Amidst broad protest actions, Monsanto field-tested Bt corn for five years in the Philippines. In December last year, the DA finally allowed its commercial distribution in the Philippines.
The government is promoting Bt corn as a solution to the shortage of corn yield due to pest infestation.
Opposition to Bt corn has focused on the potential health and environmental risks it poses, as well as issues regarding patent problems.
The militant Kilusang Magbubukid ng Pilipinas (KMP) is one of the many groups that opposed the testing of Bt corn from the beginning. It protested Bt corn testing on the ground that it had negative effects on the environment, the people's health, and livelihood. The group also argued that Bt corn was a threat to the country's food security and self-sufficiency.
Most dramatic among the forms of protests carried out by KMP-affiliated peasants against Bt corn testing was the uprooting of Bt corn crops in South Cotabato in 2001.
A position paper signed by 18 physicians and professors from the UP College of Medicine (UPCM), the Philippine General Hospital, and UP Los Baños enumerates the health hazards posed by Bt corn. The position paper was initiated by Dr. Romeo Quijano of the Health Alliance for Democracy and the Health Action for Human Rights. Dr. Quijano is also a Professor at the UPCM Department of Pharmacology and Toxicology.
The paper points out that the Bt toxin is non-selective and thus may also affect non-target species. It may also adversely affect the blood and the immune, gastro-intestinal, and other organ systems in mammalian species, the paper states. It criticizes Monsanto for not having provided any credible data which could assure the public that ingestion of Bt corn is safe.
The paper goes on to explain that Monsanto's Bt corn possesses allergenic characteristics.
Finally, the paper states: "The forced insertion of a foreign gene randomly into the genome of another species is by itself inherently dangerous. The effects are unpredictable and largely unknown." It explains that genetic engineering could cause disturbances in the gene ecology and disruptions in important functions of organisms-which could cause abnormalities or diseases, including cancer.
A statement by the hunger strikers, aside from enumerating health risks posed by Bt corn-particularly stomach and colon cancer, the hastening of the growth of malignant tumors, and false pregnancies-also points out that Bt corn could contaminate other corn fields and result in crop mutation. According to the statement, since Monsanto owns the patent to Bt corn, the mutation of corn crops which could result from contamination would make the unwilling corn farmer guilty of infringement and therefore expose her or him to legal action, which would cost her or him a fine ranging from P100,000 to P250,000.
The hunger strikers have won broad support for their efforts.
People from such prominent cause-oriented groups as the Kalikasan-People's Network for the Environment, Agham, the National Network of Agrarian Reform Advocates, and the College Editors Guild of the Philippines have visited them to express solidarity. Non-government organizations such as Balik Kalikasan, Lingkod Tao-Kalikasan, Saniblakas, Balay Davao Sur, and the Foundation for Nationalist Studies have also given support, as well as school-based organizations like Miriam Peace.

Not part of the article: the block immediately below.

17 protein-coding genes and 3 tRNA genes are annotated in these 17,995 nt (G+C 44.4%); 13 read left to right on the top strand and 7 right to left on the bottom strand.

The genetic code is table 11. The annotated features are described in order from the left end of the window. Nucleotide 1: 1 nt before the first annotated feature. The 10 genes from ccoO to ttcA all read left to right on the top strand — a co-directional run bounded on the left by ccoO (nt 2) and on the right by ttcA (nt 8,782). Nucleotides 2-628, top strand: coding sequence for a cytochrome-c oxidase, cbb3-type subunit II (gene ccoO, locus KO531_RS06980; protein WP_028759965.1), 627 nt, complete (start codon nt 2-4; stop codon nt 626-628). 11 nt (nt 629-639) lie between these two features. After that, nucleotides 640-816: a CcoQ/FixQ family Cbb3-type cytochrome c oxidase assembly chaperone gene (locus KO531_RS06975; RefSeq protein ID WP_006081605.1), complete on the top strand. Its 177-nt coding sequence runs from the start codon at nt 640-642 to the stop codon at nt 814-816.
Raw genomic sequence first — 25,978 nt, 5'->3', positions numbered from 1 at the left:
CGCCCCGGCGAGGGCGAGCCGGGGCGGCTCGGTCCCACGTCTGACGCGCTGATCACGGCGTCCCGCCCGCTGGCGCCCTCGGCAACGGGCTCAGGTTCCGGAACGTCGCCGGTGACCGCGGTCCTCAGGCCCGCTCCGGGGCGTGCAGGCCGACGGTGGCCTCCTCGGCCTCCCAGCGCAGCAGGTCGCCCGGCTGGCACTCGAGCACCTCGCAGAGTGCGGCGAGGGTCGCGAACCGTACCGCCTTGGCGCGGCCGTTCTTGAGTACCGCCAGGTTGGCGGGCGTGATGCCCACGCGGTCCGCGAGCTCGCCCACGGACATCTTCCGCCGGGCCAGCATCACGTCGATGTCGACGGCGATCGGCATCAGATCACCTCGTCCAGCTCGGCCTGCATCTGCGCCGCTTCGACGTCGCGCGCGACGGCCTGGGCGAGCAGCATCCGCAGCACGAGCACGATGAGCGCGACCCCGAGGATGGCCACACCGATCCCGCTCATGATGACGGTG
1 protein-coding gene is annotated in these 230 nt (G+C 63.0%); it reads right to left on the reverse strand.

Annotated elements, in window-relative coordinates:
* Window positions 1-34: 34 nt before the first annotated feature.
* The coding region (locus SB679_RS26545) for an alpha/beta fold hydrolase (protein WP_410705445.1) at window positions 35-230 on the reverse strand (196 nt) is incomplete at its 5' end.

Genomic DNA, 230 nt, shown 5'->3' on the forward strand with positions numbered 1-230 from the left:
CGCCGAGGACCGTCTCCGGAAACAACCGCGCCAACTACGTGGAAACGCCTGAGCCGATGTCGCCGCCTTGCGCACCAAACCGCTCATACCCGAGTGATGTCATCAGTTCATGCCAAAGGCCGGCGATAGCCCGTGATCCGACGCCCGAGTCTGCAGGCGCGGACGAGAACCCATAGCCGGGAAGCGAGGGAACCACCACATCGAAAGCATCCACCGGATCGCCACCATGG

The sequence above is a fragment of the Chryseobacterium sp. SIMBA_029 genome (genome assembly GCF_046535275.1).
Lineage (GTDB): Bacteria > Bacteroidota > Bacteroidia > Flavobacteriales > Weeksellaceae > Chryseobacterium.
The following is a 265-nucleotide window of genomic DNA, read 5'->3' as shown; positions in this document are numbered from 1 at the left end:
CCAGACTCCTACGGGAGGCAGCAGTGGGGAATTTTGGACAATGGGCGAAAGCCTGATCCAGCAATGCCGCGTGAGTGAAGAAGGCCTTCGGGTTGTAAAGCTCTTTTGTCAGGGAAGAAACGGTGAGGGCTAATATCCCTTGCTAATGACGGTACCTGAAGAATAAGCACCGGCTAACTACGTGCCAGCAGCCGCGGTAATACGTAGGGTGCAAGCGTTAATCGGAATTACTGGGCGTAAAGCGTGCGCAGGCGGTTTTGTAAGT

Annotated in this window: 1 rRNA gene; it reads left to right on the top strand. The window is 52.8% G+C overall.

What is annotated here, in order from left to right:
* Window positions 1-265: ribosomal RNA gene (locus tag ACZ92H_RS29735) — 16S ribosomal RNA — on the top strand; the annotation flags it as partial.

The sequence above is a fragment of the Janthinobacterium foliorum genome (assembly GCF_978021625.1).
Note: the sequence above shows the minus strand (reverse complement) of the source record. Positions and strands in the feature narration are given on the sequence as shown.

From the religious sector, support has come through the Catholic Bishops Conference of the Philippines and the Association of Major Religious Superiors in the Philippines. "Running Priest" Fr. Robert Reyes is a frequent visitor.
There have also been expressions of solidarity from the artistic community. The hunger strikers have had the pleasure of a visit from folk-ethnic singer Joey Ayala. Expressions of support have come from the Artists for the Environment, as well as from folk musicians Jess Santiago, Heber Bartolome, and Noel Cabangon-who have been collaborating on a song entitled "Ang Taghoy ng Ginahasang Mais".
They have also been visited by Rep. Del de Guzman of the lone district of Marikina City. They also have the support of ten barangay councils in Davao del Sur.
Support has also come from the international scientific, peasant, and NGO communities.
"We in the US are becoming aware of the threats posed by GMO crops and medicines and have found our food security threatened," wrote Stephen Bartlett, a farmer from Kentucky, to Secretary Lorenzo. "GMO crops are more difficult to market, they have not been proven to yield better, and their ecological impacts have not been studied sufficiently."
Dr. Mae Wan Ho of the Institute of Science in Society, from the United Kingdom, wrote to President Gloria Macapagal-Arroyo on the possible negative effects of Bt corn to nearby crops and other organisms close to GMO plantations.
Devinder Sherma, an NGO worker leading anti-GMO campaigns in India, has expressed support for the hunger strikers.
As of last Saturday, the hunger strikers had met with Sec. Lorenzo twice. The DA secretary appears open to alternatives to Bt corn, they say, but has not made any commitment on their petition.
And so for Mang Obet, Sita, Arma, and Mark, the fight goes on-indefinitely.
(Bulatlat.com, May 4-10, 2003)